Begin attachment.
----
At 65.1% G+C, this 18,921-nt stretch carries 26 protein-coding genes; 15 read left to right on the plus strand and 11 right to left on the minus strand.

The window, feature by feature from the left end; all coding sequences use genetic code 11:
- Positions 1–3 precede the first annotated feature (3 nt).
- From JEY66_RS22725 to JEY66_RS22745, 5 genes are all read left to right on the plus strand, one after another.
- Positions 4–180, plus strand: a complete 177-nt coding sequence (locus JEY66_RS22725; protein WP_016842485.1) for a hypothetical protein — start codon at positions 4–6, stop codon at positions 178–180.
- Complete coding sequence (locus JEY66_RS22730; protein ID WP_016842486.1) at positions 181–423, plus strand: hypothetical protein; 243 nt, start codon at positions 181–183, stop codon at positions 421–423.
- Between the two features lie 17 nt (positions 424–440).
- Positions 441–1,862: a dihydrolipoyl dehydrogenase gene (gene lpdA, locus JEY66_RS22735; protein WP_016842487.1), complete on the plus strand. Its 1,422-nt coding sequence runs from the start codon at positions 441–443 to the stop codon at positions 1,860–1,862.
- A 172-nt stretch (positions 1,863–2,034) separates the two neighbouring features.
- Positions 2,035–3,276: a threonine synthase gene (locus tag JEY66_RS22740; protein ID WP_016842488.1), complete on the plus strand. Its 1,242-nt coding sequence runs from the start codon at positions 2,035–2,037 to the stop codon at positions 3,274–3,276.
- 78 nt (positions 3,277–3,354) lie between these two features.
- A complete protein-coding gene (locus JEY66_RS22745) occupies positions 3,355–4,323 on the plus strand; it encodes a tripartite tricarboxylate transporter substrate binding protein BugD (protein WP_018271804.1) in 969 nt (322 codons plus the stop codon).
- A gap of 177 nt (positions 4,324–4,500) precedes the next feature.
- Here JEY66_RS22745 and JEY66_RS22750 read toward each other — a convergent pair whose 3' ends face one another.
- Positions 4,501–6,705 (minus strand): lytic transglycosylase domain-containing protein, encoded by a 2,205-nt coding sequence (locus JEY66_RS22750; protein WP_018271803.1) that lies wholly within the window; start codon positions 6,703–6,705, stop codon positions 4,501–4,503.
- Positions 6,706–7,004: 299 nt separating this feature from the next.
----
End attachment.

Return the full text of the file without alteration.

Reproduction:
At 65.1% G+C, this 18,921-nt stretch carries 26 protein-coding genes; 15 read left to right on the plus strand and 11 right to left on the minus strand.

The window, feature by feature from the left end; all coding sequences use genetic code 11:
- Positions 1–3 precede the first annotated feature (3 nt).
- From JEY66_RS22725 to JEY66_RS22745, 5 genes are all read left to right on the plus strand, one after another.
- Positions 4–180, plus strand: a complete 177-nt coding sequence (locus JEY66_RS22725; protein WP_016842485.1) for a hypothetical protein — start codon at positions 4–6, stop codon at positions 178–180.
- Complete coding sequence (locus JEY66_RS22730; protein ID WP_016842486.1) at positions 181–423, plus strand: hypothetical protein; 243 nt, start codon at positions 181–183, stop codon at positions 421–423.
- Between the two features lie 17 nt (positions 424–440).
- Positions 441–1,862: a dihydrolipoyl dehydrogenase gene (gene lpdA, locus JEY66_RS22735; protein WP_016842487.1), complete on the plus strand. Its 1,422-nt coding sequence runs from the start codon at positions 441–443 to the stop codon at positions 1,860–1,862.
- A 172-nt stretch (positions 1,863–2,034) separates the two neighbouring features.
- Positions 2,035–3,276: a threonine synthase gene (locus tag JEY66_RS22740; protein ID WP_016842488.1), complete on the plus strand. Its 1,242-nt coding sequence runs from the start codon at positions 2,035–2,037 to the stop codon at positions 3,274–3,276.
- 78 nt (positions 3,277–3,354) lie between these two features.
- A complete protein-coding gene (locus JEY66_RS22745) occupies positions 3,355–4,323 on the plus strand; it encodes a tripartite tricarboxylate transporter substrate binding protein BugD (protein WP_018271804.1) in 969 nt (322 codons plus the stop codon).
- A gap of 177 nt (positions 4,324–4,500) precedes the next feature.
- Here JEY66_RS22745 and JEY66_RS22750 read toward each other — a convergent pair whose 3' ends face one another.
- Positions 4,501–6,705 (minus strand): lytic transglycosylase domain-containing protein, encoded by a 2,205-nt coding sequence (locus JEY66_RS22750; protein WP_018271803.1) that lies wholly within the window; start codon positions 6,703–6,705, stop codon positions 4,501–4,503.
- Positions 6,706–7,004: 299 nt separating this feature from the next.